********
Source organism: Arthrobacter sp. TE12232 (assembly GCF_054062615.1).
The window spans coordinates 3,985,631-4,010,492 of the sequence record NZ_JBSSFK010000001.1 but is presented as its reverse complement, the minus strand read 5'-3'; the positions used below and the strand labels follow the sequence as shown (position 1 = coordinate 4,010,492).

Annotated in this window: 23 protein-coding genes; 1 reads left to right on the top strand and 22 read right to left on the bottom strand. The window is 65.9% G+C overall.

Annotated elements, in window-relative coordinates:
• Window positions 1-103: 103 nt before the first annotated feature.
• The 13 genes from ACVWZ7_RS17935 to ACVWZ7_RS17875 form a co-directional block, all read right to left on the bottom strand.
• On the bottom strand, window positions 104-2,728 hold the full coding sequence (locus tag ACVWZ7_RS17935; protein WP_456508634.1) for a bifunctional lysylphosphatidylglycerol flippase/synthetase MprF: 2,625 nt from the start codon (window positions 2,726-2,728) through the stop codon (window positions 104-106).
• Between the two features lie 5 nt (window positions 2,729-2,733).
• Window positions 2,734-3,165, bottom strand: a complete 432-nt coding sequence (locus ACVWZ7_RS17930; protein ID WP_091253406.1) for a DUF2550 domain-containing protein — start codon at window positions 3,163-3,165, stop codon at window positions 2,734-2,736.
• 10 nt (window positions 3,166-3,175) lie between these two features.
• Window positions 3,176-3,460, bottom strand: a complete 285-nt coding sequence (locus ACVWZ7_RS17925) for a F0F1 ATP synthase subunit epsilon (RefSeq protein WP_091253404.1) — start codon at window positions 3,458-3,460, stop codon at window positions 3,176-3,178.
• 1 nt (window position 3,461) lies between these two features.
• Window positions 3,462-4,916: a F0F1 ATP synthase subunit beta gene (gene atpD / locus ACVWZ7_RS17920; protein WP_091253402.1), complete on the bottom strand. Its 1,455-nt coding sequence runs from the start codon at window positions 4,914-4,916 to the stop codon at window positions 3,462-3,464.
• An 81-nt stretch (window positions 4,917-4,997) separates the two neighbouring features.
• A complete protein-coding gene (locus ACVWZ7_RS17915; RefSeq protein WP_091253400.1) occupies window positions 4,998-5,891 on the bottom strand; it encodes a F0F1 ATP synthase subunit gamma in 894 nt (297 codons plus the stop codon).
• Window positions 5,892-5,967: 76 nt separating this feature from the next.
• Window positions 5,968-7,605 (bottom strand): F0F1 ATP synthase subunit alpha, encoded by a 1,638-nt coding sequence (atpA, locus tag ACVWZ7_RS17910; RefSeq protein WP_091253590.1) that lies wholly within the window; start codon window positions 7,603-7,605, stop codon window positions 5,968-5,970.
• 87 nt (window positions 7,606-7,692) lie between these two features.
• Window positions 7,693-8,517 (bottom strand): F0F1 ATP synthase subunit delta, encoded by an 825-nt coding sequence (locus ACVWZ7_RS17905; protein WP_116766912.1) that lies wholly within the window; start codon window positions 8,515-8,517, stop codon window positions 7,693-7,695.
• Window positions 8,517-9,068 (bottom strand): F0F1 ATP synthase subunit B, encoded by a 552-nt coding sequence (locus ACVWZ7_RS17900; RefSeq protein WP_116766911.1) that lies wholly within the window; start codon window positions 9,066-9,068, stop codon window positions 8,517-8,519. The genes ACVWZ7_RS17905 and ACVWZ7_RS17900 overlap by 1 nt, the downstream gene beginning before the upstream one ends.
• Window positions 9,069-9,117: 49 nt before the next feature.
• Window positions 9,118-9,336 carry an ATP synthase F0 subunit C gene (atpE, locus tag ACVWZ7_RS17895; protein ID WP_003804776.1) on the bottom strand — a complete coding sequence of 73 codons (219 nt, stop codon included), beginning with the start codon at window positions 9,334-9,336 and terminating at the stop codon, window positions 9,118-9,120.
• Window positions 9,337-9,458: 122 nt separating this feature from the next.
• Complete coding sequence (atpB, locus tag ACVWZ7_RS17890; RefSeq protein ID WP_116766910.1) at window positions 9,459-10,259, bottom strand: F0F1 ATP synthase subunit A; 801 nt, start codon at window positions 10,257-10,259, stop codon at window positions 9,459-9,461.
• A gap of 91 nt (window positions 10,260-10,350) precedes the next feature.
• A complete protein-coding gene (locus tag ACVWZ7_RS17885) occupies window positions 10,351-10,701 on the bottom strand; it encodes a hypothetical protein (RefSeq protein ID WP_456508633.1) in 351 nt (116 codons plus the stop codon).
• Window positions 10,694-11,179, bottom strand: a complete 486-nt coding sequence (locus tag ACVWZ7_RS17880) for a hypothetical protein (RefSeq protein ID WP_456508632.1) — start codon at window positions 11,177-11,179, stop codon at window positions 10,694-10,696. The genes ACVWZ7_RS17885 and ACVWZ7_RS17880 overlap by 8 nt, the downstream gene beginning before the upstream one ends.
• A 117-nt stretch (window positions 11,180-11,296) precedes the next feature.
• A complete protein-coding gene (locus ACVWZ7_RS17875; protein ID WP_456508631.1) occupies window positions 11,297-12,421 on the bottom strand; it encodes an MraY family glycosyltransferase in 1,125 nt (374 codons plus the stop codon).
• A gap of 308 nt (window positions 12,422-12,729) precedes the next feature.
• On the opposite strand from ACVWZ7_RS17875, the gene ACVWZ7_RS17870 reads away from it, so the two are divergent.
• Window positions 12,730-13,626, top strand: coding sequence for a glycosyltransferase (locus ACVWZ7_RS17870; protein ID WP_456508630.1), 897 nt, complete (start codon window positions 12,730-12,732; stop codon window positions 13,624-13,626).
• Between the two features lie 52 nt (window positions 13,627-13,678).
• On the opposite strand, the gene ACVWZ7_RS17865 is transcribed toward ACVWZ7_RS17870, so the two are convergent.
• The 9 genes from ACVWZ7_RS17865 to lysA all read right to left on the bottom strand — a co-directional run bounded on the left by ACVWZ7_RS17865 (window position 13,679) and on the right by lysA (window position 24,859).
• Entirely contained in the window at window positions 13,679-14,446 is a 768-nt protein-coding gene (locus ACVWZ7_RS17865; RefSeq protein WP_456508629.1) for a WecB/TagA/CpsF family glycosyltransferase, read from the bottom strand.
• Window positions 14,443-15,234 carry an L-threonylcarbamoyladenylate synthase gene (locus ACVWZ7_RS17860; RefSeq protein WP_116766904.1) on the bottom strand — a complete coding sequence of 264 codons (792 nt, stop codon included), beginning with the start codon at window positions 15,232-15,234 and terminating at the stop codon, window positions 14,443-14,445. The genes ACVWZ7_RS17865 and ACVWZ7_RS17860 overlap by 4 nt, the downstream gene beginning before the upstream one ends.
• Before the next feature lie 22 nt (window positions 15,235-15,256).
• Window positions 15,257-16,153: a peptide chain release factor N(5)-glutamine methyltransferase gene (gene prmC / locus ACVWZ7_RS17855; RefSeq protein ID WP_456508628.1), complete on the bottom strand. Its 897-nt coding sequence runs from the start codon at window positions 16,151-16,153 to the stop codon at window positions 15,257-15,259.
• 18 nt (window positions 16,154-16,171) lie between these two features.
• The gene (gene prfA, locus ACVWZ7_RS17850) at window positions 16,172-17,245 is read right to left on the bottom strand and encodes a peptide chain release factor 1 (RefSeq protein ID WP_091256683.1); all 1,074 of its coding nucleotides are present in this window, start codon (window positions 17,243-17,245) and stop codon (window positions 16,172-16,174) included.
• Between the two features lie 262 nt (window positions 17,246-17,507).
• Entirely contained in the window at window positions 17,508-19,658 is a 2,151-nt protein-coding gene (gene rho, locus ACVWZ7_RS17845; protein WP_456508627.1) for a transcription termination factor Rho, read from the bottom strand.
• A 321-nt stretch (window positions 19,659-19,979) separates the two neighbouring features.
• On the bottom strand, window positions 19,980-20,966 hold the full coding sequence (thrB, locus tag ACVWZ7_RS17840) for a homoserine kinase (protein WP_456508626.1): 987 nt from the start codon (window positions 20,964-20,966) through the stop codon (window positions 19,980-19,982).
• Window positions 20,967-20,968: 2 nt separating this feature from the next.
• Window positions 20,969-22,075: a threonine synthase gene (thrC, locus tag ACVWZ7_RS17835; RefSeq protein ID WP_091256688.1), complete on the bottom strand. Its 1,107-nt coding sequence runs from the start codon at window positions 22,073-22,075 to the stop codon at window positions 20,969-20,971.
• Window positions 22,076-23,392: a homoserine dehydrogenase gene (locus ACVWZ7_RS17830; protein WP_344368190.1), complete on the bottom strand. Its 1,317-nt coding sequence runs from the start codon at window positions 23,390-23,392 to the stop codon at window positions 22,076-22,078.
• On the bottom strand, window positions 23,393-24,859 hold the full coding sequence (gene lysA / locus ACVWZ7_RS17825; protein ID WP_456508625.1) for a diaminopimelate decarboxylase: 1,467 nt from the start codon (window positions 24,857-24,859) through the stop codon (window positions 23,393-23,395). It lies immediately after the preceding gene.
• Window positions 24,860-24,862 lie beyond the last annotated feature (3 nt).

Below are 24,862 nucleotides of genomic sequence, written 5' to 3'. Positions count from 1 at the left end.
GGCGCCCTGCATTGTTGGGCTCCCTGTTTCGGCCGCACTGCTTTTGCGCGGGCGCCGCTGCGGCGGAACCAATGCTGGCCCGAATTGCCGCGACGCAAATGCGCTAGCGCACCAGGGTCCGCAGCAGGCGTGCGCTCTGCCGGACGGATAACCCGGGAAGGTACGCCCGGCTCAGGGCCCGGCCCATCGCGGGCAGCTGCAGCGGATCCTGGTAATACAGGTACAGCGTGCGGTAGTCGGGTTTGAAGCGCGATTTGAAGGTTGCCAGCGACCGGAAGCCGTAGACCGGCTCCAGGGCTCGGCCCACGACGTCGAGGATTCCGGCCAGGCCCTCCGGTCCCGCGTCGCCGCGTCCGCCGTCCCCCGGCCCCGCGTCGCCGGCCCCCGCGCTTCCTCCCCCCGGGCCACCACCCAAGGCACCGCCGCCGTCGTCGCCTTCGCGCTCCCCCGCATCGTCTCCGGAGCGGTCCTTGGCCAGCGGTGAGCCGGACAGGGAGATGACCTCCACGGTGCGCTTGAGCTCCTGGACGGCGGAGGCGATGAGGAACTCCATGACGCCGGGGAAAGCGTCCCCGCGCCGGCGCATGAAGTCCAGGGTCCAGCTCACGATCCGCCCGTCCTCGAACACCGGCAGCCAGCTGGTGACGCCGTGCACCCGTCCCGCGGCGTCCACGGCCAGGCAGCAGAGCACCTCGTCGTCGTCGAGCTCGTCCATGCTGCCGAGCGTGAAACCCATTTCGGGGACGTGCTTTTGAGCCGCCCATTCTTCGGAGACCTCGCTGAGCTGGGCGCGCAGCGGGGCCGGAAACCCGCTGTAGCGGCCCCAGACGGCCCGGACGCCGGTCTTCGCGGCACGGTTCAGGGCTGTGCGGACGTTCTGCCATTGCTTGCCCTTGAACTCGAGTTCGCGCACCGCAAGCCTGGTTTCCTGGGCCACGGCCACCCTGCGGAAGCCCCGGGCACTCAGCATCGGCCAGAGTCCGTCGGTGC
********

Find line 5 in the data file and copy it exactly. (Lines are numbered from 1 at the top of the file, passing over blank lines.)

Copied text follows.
• Window positions 1-103: 103 nt before the first annotated feature.